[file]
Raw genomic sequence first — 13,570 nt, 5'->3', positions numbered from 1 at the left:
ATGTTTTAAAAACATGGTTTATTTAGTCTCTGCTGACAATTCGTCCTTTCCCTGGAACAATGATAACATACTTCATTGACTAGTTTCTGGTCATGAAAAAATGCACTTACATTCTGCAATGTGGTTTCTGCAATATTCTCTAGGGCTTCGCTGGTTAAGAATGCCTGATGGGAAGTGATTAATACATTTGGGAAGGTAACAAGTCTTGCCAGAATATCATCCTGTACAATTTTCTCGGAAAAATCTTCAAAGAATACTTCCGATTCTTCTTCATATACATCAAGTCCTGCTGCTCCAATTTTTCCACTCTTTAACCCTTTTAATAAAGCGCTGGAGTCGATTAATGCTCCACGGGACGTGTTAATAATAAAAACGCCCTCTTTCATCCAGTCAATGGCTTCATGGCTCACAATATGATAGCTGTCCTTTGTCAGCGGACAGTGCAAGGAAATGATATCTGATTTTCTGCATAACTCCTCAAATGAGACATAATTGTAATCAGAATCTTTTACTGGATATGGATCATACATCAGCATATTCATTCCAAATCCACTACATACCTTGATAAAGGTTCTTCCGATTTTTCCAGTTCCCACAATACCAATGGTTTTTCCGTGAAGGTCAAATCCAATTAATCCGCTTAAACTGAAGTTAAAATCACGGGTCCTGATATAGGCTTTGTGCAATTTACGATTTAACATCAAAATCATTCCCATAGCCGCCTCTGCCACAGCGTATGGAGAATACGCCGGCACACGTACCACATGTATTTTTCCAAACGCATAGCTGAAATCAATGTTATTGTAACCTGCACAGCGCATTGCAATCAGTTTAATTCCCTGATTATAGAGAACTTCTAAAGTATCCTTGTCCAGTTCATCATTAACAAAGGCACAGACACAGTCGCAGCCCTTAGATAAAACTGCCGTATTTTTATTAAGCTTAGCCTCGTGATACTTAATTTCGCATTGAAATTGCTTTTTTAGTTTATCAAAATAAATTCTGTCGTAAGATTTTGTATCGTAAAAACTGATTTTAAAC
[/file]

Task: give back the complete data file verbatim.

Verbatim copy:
Raw genomic sequence first — 13,570 nt, 5'->3', positions numbered from 1 at the left:
ATGTTTTAAAAACATGGTTTATTTAGTCTCTGCTGACAATTCGTCCTTTCCCTGGAACAATGATAACATACTTCATTGACTAGTTTCTGGTCATGAAAAAATGCACTTACATTCTGCAATGTGGTTTCTGCAATATTCTCTAGGGCTTCGCTGGTTAAGAATGCCTGATGGGAAGTGATTAATACATTTGGGAAGGTAACAAGTCTTGCCAGAATATCATCCTGTACAATTTTCTCGGAAAAATCTTCAAAGAATACTTCCGATTCTTCTTCATATACATCAAGTCCTGCTGCTCCAATTTTTCCACTCTTTAACCCTTTTAATAAAGCGCTGGAGTCGATTAATGCTCCACGGGACGTGTTAATAATAAAAACGCCCTCTTTCATCCAGTCAATGGCTTCATGGCTCACAATATGATAGCTGTCCTTTGTCAGCGGACAGTGCAAGGAAATGATATCTGATTTTCTGCATAACTCCTCAAATGAGACATAATTGTAATCAGAATCTTTTACTGGATATGGATCATACATCAGCATATTCATTCCAAATCCACTACATACCTTGATAAAGGTTCTTCCGATTTTTCCAGTTCCCACAATACCAATGGTTTTTCCGTGAAGGTCAAATCCAATTAATCCGCTTAAACTGAAGTTAAAATCACGGGTCCTGATATAGGCTTTGTGCAATTTACGATTTAACATCAAAATCATTCCCATAGCCGCCTCTGCCACAGCGTATGGAGAATACGCCGGCACACGTACCACATGTATTTTTCCAAACGCATAGCTGAAATCAATGTTATTGTAACCTGCACAGCGCATTGCAATCAGTTTAATTCCCTGATTATAGAGAACTTCTAAAGTATCCTTGTCCAGTTCATCATTAACAAAGGCACAGACACAGTCGCAGCCCTTAGATAAAACTGCCGTATTTTTATTAAGCTTAGCCTCGTGATACTTAATTTCGCATTGAAATTGCTTTTTTAGTTTATCAAAATAAATTCTGTCGTAAGATTTTGTATCGTAAAAACTGATTTTAAAC